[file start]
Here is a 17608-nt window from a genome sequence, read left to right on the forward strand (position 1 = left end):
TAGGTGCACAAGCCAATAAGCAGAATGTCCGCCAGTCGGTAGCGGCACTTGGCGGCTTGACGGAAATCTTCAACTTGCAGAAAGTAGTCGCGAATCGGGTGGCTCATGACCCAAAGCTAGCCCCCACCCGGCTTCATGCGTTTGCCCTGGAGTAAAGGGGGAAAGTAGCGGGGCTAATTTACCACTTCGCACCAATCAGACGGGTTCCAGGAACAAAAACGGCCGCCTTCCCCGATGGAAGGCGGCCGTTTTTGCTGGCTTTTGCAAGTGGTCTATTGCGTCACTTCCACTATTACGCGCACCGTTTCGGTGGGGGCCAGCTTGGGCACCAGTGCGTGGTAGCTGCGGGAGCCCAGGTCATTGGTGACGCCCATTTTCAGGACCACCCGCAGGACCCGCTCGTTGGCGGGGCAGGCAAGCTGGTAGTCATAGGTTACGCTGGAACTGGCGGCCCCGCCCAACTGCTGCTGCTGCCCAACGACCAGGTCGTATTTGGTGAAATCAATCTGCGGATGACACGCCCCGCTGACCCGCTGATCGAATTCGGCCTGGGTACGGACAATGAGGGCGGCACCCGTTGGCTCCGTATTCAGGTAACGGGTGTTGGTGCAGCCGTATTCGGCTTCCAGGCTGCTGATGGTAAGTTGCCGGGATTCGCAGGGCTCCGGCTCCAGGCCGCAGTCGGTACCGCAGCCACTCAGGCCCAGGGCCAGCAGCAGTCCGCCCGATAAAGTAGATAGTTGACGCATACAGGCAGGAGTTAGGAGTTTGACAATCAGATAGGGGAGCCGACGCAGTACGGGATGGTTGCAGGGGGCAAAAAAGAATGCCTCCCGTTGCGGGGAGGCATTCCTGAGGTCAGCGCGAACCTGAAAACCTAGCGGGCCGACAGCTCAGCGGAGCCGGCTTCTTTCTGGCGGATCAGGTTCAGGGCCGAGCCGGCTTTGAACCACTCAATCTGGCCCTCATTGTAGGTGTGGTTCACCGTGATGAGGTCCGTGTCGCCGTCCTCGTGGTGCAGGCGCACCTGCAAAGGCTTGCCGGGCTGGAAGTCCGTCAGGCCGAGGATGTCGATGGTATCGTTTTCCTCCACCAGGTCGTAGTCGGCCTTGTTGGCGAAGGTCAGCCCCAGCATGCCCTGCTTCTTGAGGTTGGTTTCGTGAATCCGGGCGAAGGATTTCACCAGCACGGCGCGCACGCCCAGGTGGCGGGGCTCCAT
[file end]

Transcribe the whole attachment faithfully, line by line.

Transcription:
Here is a 17608-nt window from a genome sequence, read left to right on the forward strand (position 1 = left end):
TAGGTGCACAAGCCAATAAGCAGAATGTCCGCCAGTCGGTAGCGGCACTTGGCGGCTTGACGGAAATCTTCAACTTGCAGAAAGTAGTCGCGAATCGGGTGGCTCATGACCCAAAGCTAGCCCCCACCCGGCTTCATGCGTTTGCCCTGGAGTAAAGGGGGAAAGTAGCGGGGCTAATTTACCACTTCGCACCAATCAGACGGGTTCCAGGAACAAAAACGGCCGCCTTCCCCGATGGAAGGCGGCCGTTTTTGCTGGCTTTTGCAAGTGGTCTATTGCGTCACTTCCACTATTACGCGCACCGTTTCGGTGGGGGCCAGCTTGGGCACCAGTGCGTGGTAGCTGCGGGAGCCCAGGTCATTGGTGACGCCCATTTTCAGGACCACCCGCAGGACCCGCTCGTTGGCGGGGCAGGCAAGCTGGTAGTCATAGGTTACGCTGGAACTGGCGGCCCCGCCCAACTGCTGCTGCTGCCCAACGACCAGGTCGTATTTGGTGAAATCAATCTGCGGATGACACGCCCCGCTGACCCGCTGATCGAATTCGGCCTGGGTACGGACAATGAGGGCGGCACCCGTTGGCTCCGTATTCAGGTAACGGGTGTTGGTGCAGCCGTATTCGGCTTCCAGGCTGCTGATGGTAAGTTGCCGGGATTCGCAGGGCTCCGGCTCCAGGCCGCAGTCGGTACCGCAGCCACTCAGGCCCAGGGCCAGCAGCAGTCCGCCCGATAAAGTAGATAGTTGACGCATACAGGCAGGAGTTAGGAGTTTGACAATCAGATAGGGGAGCCGACGCAGTACGGGATGGTTGCAGGGGGCAAAAAAGAATGCCTCCCGTTGCGGGGAGGCATTCCTGAGGTCAGCGCGAACCTGAAAACCTAGCGGGCCGACAGCTCAGCGGAGCCGGCTTCTTTCTGGCGGATCAGGTTCAGGGCCGAGCCGGCTTTGAACCACTCAATCTGGCCCTCATTGTAGGTGTGGTTCACCGTGATGAGGTCCGTGTCGCCGTCCTCGTGGTGCAGGCGCACCTGCAAAGGCTTGCCGGGCTGGAAGTCCGTCAGGCCGAGGATGTCGATGGTATCGTTTTCCTCCACCAGGTCGTAGTCGGCCTTGTTGGCGAAGGTCAGCCCCAGCATGCCCTGCTTCTTGAGGTTGGTTTCGTGAATCCGGGCGAAGGATTTCACCAGCACGGCGCGCACGCCCAGGTGGCGGGGCTCCAT